The Beauty of Slime Moulds

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 The world is doubtlessly beautiful, but sometimes beauty can be found in odd an unconventional forms.

So it is with perhaps one of the more repulsive lifeforms on our earth: the slime mould. But despite its rather unflattering name and underwhelming looks, this creature is both fascinating and have given us unique insights that will help us in our futures.

Slime Moulds
via Discover Magazine


You're wandering through the woods, minding your own business. The leaves are dark and wet against your feet but hey, you thought ahead and wore wellies this time - nothing can stop you! You tilt your head up and close your eyes as you breathe in the fresh, clean, damp air. Distracted, your foot catches in the hook of a root and, before you know it, you're tripping and falling. You push out your hands out in front of you to break your fall and your palms connect with..this.

So what are they? 

There's no surprise in where slime moulds got their names from. Slimy and toxic-yellow, they cover rotting wood and eat fungi. They have no brains or nervous system and so share the most in common with amoebas. Aside from their generally unpleasant appearance they might be entirely unremarkable, it it wasn't for the way they move and navigate the world around them.

Why are they so important?

Slime moulds navigate their way around the forest floor searching for food in a very interesting manner, which has given scientists great insight about efficiency and how we might best be able to program robots or build transport systems.
They move using pulsing tendrils called psudopods which, through a clever organization can navigate the world without a brain:

"Every part rhythmically expands and contracts, pushing around the fluid inside. If one part of the plasmodium touches something attractive, like food, it pulses more quickly and widens. If another part meets something repulsive, like light, it pulses more slowly and shrinks. By adding up all of these effects, the plasmodium flows in the best possible direction without a single conscious thought. It is the ultimate in crowdsourcing."- Ed Yong

This mimics how other creatures, such as humans and ants, navigate the world. But in this case the lack of a brain is what is remarkable. Human hikers might explore woodland and fields and, over time, trails are stomped into the ground by many trudging feet. The trails that are the most effective remain, trodden into the grass, and those that proved inefficient are difficult are used less and so gradually overgrow once again. This way the less efficient routes are gradually erased and the more efficient routes are reinforced. When ants go exploring they do something similar using pheremones. They lay out pheremones to plot their path so that they know where they've been before and this discourages other ants from trotting down pointless routes. When the ants find something they like, they pump out another pheremone which attracts other ants down that route. This way efficient routes are reinforced and many a full ant belly is had by all.
The brianless slime moulds do they same: they send out slime trails that explore routes. The inefficient paths are abandoned and lesser slime is left to significy that these routes should not be used again, whereas when an efficient and lucrative route is discovered more stronger slime mould is encouraged down it, emphasising its efficiency.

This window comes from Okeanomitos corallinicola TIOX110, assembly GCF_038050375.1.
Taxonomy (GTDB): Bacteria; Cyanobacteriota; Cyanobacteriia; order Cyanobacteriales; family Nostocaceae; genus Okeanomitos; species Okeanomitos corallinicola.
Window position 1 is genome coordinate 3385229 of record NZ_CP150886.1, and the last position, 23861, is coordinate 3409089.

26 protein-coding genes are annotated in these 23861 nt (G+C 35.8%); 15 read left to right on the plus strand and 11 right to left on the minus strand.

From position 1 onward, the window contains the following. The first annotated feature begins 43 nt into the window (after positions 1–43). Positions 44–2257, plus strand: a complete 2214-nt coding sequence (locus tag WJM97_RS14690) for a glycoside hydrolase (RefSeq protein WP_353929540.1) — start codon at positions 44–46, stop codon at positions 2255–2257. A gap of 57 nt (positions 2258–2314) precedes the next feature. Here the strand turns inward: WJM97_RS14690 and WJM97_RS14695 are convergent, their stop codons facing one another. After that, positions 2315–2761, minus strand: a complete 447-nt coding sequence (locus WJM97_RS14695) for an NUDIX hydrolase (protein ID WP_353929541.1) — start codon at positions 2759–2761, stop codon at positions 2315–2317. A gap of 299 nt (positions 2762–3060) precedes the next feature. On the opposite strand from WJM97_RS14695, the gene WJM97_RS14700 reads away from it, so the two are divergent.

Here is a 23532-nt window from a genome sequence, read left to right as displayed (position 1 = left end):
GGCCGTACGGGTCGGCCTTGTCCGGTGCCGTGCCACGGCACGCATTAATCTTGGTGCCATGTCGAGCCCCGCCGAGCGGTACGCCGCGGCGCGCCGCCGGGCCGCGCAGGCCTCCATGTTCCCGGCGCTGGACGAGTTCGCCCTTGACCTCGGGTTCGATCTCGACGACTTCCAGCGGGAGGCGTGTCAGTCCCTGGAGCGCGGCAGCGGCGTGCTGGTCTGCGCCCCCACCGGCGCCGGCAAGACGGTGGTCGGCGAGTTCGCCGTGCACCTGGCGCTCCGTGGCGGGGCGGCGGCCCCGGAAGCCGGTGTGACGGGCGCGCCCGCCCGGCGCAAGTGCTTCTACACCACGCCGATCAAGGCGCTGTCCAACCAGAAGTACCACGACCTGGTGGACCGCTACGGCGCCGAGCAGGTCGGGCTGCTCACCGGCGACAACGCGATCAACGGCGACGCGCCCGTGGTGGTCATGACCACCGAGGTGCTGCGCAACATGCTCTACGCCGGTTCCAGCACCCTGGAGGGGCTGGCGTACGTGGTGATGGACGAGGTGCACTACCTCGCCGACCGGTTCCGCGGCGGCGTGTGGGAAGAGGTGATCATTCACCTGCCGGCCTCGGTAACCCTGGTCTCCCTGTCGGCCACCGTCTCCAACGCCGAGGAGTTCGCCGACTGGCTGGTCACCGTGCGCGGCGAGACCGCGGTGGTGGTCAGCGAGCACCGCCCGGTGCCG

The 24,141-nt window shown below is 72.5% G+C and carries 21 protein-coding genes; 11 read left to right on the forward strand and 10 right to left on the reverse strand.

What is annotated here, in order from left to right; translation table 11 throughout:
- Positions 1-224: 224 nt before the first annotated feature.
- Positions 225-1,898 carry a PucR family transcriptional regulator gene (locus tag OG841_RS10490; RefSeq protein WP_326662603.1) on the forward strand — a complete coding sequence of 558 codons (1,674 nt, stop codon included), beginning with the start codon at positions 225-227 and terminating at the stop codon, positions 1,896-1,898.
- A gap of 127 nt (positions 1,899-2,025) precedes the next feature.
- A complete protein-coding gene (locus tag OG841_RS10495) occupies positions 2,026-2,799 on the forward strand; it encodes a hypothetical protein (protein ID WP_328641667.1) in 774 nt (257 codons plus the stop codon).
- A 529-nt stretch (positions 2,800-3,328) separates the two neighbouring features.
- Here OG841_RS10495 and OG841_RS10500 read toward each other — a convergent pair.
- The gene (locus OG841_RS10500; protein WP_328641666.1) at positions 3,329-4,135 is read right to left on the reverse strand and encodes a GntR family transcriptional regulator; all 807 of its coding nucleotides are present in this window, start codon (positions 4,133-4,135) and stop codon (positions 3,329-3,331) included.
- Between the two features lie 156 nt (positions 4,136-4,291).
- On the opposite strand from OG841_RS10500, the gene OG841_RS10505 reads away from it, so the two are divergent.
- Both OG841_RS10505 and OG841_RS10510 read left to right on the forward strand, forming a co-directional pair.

This was put to the test as scientists placed slime moulds on a map of Tokyo where they had placed food points where all the major cities were. They found that despite not knowing their environments or having any opportunity to plan, Slime moulds tracked out the most efficient routes which - amazingly - matched up with the road systems all ready put in place. By sending out trails to all possible configurations and then drawing back to leave only the most efficient, the slime moulds became city planners.
The same could be done with maps around the world.

This ability also allows the slime moulds to navigate mazes, which is an important development as it can be a lesson used to assist in the programming of robots. Because it's too complicated and uses too much memory to program robots with pre-programmed maps or for them to build up maps as they explore, one way of allowing them to move freely without getting trapped is to program in an imperative to 'avoid the past', as slime moulds do. By doing so like slime moulds sending out all their trails and then reducing them down, robots can freely explore and then naturally reduce down their movements to use only the most efficient routes.

These are only some of the large variety of experiments that are being conducted with slime moulds. These humble gooey creatures are set to teach us a heck of a lot about decision making processes, efficiency, and how best to plan for our collective futures.

-Slime mould memories: discover magazine
-'Slime mould make decisions like humans'
-'Slime mould attacks simulate Tokyo rail networks'
-BBC Youtube: Slime mould time lapse
-The Gaurdian 'Let Slime moulds do the thinking' 

And now for something completely different:

Next week I will be packing up and trotting off to Download Festival, whereby I will participate in the noble tradition of standing in a field and getting rained on for three days straight.

On a side note, did you even know that there is wellie-related porn? I certainly didn't until I did an image search, so I hope you appreciate this picture!

As a result, I won't be able to contribute next Sunday. But fear not, regular programming will resume from then on...

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